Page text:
In the Middle Ages, laws in England restricted the sumptuousness of dress. These laws were in abeyance in 1970s Britain; bell bottoms had replaced pumpkin pants and hose, and the youthful populace was gripped by a passion for a strain of men’s flared trousers known as kites. A vulgar coalescence of bell bottoms and palazzo pants, kites were distinguished by extremely wide waistbands.
‘Huge waistbands, obscene waistbands, unbelievably high,’ recalls Justin, who was in the Third Form when kites reached their apogee. ‘People would boast about them, “Look at my four-inch waistband.” It was the most bizarre thing in the world.’
Kites were made to measure. Justin remembers his friend went to a department store to get fitted up for a pair. Their estimated lifespan was between 1974 and 1976. The most popular colours were beige and RAF blue. No school annual exists to corroborate Justin’s memories of kites.
‘We didn’t have yearbooks in this country,’ he explains. ‘We didn’t want anything that would remind us of school.’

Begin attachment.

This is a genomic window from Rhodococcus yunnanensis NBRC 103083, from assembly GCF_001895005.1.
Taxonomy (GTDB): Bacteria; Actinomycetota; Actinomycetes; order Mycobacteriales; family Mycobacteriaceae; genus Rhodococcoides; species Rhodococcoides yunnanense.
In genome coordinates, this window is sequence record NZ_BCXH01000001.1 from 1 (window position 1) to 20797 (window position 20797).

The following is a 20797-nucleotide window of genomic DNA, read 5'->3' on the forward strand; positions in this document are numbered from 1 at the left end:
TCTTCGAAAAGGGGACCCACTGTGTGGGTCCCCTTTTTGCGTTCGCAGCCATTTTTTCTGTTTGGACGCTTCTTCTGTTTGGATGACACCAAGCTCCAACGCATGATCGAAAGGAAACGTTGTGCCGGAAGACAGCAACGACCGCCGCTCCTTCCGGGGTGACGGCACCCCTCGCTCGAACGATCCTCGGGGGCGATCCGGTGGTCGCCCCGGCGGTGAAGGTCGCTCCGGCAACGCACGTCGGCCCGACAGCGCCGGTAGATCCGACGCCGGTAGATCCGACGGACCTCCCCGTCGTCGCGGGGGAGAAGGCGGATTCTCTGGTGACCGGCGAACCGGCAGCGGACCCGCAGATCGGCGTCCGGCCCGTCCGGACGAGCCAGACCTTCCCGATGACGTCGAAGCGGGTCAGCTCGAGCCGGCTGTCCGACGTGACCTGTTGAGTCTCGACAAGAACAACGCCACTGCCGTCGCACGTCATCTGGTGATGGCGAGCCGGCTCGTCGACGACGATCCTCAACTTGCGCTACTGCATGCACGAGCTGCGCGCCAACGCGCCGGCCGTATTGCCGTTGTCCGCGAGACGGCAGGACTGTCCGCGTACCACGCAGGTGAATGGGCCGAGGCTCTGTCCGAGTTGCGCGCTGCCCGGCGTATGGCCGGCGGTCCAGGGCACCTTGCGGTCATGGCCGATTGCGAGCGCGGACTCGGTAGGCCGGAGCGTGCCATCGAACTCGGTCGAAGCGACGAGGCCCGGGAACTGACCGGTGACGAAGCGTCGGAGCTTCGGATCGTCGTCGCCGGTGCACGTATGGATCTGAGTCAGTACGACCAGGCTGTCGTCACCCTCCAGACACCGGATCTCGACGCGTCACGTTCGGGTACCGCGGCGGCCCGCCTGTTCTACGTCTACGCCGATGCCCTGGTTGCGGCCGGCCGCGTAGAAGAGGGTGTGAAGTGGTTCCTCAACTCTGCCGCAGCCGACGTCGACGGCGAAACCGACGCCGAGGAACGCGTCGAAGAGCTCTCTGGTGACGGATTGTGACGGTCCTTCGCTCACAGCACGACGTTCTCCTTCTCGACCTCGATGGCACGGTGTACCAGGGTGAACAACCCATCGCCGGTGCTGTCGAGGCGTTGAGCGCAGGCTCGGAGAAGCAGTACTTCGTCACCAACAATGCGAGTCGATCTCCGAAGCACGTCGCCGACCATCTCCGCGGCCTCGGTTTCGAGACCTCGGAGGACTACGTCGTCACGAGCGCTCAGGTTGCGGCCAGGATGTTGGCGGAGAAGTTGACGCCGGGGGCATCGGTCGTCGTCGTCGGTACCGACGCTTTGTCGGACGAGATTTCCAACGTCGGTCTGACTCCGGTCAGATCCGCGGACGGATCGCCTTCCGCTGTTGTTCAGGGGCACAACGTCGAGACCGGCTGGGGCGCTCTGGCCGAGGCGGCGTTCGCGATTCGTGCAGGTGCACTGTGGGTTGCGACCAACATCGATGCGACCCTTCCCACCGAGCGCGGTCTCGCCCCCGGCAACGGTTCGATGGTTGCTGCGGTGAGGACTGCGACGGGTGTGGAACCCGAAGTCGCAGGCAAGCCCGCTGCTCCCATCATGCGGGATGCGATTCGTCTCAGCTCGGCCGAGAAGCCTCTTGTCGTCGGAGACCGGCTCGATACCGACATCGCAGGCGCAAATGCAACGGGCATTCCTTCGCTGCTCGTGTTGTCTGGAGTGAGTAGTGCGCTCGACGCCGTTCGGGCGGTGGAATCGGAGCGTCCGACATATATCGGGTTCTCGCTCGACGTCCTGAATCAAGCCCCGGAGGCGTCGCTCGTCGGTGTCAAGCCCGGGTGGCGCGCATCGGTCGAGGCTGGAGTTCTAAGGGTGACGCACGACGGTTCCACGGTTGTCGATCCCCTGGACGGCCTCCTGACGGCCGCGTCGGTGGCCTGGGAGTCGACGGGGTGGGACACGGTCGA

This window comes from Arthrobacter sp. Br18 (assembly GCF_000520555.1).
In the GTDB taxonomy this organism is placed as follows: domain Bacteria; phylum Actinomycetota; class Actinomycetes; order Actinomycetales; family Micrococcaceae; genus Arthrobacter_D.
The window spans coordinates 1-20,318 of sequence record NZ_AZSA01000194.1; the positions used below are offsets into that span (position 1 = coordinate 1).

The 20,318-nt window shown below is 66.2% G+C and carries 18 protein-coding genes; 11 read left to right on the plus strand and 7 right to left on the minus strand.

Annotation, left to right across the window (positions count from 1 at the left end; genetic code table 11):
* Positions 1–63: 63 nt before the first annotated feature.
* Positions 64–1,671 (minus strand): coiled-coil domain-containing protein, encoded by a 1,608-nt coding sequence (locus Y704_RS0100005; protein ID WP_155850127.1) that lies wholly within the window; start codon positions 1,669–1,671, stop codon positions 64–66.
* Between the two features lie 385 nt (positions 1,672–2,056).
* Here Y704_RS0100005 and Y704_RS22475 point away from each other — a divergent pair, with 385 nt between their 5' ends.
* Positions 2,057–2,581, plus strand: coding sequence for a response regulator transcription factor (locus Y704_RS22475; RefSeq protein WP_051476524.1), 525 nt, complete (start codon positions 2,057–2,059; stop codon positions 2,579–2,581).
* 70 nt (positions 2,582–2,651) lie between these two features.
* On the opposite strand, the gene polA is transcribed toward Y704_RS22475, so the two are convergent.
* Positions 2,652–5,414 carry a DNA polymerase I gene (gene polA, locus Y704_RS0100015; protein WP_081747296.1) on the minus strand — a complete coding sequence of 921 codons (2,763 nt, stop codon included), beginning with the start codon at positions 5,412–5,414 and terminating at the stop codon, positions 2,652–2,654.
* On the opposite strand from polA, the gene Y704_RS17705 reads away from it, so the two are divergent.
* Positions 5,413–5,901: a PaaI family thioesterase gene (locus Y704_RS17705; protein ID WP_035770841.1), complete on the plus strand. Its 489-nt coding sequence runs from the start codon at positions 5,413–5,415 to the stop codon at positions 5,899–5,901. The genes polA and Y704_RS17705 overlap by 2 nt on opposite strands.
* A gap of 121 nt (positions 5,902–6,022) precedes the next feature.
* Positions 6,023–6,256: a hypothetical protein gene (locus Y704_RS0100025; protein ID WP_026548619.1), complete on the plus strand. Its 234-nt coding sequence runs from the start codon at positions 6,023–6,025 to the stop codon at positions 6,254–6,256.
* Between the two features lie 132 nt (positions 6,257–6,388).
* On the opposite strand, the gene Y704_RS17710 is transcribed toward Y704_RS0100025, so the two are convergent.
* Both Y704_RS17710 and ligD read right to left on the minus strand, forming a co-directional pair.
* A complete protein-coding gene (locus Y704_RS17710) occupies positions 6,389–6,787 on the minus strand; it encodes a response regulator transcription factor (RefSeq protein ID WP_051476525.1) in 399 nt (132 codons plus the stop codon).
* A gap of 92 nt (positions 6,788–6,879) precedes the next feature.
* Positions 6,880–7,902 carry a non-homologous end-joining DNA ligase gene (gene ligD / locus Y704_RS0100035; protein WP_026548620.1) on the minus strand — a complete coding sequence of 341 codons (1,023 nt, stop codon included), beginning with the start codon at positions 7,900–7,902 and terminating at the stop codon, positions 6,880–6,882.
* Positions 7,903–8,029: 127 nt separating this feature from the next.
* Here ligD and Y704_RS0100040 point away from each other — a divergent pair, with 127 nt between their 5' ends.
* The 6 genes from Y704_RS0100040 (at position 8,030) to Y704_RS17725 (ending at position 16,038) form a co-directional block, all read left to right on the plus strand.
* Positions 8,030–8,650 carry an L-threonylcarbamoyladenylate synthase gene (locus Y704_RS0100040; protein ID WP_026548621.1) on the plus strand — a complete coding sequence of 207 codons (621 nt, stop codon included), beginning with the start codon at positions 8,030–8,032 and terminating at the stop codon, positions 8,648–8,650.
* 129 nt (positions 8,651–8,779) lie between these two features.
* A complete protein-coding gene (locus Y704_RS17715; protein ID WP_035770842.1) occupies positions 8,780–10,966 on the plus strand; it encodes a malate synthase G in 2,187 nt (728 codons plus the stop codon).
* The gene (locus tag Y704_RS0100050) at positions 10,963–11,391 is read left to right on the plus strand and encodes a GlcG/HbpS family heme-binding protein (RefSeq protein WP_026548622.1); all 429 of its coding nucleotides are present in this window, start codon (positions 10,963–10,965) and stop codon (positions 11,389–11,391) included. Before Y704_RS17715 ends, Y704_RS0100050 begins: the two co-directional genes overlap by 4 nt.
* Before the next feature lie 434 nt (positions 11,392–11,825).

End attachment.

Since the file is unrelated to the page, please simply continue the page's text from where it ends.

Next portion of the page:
There is no photographic or written evidence of kites online. Web and image searches on Google, Yahoo, Mamma, and Bing using dozens of combinations of ‘kites,’ ‘1970s,’ and ‘trousers’ yield pictures of baggy surf trunks and tethered aircraft. People have grown accustomed to looking up memories on search engines. Omissions can be disconcerting. Friendship beads, skorts, and miniature stuffed monkeys called Monchhichi have all been cataloged–but no nostalgic websites pay tribute to the profane flamboyance of kites.
‘It’s like it’s been airbrushed out of the national psyche,’ Justin said. ‘Effectively, they’ve been erased from history. It’s as though people have a made a pact to never talk about them ever again.’
The photograph accompanying this piece is of a 1970s costume, the closest online approximation of kites.
Addendum: People have visited this blog after entering variations of ‘kites flared trousers’ and ‘flared trousers kites’ into search engines. They really existed!